The smart building technology stack brings together many layers of devices and controls into a self-contained system. (Image credit: Graphic developed by Clifton Stanley Lemon.)
The smart building technology stack brings together many layers of devices and controls into a self-contained system. (Image credit: Graphic developed by Clifton Stanley Lemon.)
The smart building technology stack brings together many layers of devices and controls into a self-contained system. (Image credit: Graphic developed by Clifton Stanley Lemon.)
The smart building technology stack brings together many layers of devices and controls into a self-contained system. (Image credit: Graphic developed by Clifton Stanley Lemon.)
The smart building technology stack brings together many layers of devices and controls into a self-contained system. (Image credit: Graphic developed by Clifton Stanley Lemon.)

How will buildings actually get smart?

May 27, 2021
Tearing down the smart building façade and exposing the fundamental need for lighting controls to support integrated intelligence.

By CLIFTON STANLEY LEMON -- In the past decade, the lighting industry has been bamboozled by visions of fully automated “smart” buildings and cities driven by artificial intelligence (AI) that magically optimizes energy and resource use and most other outcomes.

This has been driven by a number of factors, including a persistent and reflexive reliance on technology to solve problems that are better solved by design, economics, and politics. It’s also a result of the fast-paced, relentless tech industry trying to own the slow, entrenched building industry. The lighting industry has not quite known what to make of this assault, but there are signs that the early marketing hype promulgated chiefly by larger companies is starting to show signs of feasibility.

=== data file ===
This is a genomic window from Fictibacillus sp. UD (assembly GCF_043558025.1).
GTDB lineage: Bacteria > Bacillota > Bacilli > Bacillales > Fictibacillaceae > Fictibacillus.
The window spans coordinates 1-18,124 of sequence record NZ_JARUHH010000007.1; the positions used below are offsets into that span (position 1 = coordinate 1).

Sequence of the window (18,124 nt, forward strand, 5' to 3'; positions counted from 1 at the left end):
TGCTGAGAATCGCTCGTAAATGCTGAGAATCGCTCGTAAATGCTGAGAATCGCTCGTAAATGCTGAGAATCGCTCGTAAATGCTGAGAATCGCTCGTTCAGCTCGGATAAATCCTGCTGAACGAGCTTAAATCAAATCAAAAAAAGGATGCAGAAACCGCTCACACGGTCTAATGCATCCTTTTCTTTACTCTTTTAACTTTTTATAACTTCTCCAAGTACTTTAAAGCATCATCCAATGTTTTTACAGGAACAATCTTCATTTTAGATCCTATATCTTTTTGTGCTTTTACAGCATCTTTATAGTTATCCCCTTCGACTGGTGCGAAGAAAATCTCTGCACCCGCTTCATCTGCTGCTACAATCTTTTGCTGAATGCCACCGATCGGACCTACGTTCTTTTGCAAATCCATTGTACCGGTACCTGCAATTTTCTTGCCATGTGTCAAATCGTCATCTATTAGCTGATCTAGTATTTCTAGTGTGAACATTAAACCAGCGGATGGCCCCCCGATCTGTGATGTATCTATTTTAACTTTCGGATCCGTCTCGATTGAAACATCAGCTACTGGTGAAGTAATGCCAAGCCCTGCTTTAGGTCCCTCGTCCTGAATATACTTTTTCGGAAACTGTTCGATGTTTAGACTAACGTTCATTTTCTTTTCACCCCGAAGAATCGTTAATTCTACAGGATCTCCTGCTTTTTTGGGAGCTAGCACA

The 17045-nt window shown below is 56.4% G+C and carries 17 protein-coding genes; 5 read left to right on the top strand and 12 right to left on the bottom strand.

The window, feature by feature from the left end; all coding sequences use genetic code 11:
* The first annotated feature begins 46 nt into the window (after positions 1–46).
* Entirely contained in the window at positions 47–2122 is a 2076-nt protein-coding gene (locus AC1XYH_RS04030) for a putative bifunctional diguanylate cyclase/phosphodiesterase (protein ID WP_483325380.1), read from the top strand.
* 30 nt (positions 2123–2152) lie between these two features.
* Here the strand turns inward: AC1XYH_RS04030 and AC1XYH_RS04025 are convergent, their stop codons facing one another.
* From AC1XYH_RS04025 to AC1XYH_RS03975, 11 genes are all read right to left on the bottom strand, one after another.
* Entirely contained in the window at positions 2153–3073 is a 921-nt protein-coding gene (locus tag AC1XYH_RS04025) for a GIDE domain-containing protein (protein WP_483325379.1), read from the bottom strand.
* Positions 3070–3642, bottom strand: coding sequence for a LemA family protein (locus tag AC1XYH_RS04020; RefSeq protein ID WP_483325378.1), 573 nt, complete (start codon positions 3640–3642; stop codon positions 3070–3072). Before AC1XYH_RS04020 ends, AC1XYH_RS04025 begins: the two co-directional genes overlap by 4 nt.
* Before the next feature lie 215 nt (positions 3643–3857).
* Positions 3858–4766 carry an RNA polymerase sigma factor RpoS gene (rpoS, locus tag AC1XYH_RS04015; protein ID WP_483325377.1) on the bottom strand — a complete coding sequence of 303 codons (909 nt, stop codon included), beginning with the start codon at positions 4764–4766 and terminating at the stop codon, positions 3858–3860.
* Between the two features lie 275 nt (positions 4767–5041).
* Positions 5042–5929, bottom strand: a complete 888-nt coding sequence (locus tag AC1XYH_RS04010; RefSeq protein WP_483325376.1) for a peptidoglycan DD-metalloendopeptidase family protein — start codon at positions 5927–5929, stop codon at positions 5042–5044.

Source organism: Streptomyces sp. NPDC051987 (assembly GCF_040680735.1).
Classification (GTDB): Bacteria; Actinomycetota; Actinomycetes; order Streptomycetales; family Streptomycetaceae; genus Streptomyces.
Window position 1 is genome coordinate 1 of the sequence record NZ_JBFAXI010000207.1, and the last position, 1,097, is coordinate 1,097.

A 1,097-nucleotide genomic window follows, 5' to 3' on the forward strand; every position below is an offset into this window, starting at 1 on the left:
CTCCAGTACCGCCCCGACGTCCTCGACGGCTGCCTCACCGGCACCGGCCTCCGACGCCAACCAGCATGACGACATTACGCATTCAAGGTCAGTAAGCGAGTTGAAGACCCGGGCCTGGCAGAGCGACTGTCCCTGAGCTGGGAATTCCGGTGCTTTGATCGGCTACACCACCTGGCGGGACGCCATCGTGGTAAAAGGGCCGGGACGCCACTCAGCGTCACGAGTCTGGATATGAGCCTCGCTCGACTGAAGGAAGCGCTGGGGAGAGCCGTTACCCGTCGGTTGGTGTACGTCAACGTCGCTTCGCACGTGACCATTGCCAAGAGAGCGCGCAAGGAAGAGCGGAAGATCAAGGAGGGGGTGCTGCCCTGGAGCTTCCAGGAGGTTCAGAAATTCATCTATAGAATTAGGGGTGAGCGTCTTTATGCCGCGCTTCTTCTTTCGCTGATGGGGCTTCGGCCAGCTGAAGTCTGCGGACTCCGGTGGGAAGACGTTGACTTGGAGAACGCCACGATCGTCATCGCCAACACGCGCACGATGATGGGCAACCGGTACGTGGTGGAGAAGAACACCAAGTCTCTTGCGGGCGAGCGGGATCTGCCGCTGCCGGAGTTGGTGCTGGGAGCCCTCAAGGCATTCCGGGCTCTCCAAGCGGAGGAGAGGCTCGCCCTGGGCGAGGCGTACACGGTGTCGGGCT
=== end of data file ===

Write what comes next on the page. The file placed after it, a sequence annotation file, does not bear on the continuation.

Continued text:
Now we might say that smart buildings are in fact the future of lighting, and that integrated controls are what make them smart. Despite being far from accepted mainstream practice, integrated controls are increasingly being implemented in a growing number of projects.

The self-running building fantasy narratives of the last decade or so haven’t given us a useful definition of what actually makes a building smart. Faced with monumental challenges to our climate, economy, and energy system, we can now say that a smart building is one that produces, uses, and transmits electricity; sends and receives data on energy use, building occupancy, and much more; and has integrated controls that make all of this possible. Indeed, use cases and how-to information will be center stage at this year’s Strategies in Light virtual conference.

Integrated building controls — where lighting, HVAC, and other systems work together to optimize building performance — are essential to building an equitable, resilient, decarbonized power infrastructure and meeting the challenges of climate change. In order to manage the recent and growing influx of renewable energy sources, balance the load on the grid, building systems and equipment must be able to collect and report data, respond to dynamic price signals, and talk to each other in a much more robust way than they currently do today. As one of the most important building systems, lighting plays a key role in the transition to a sustainable, resilient future.

The reasons lighting systems are an ideal vehicle for smart building systems are well understood — they’re typically evenly distributed, powered, and are steadily becoming smarter. Another important behavioral reason that lighting plays a key role is that it is the first and most visible use of energy. A building that uses light efficiently and well sends a positive signal to occupants.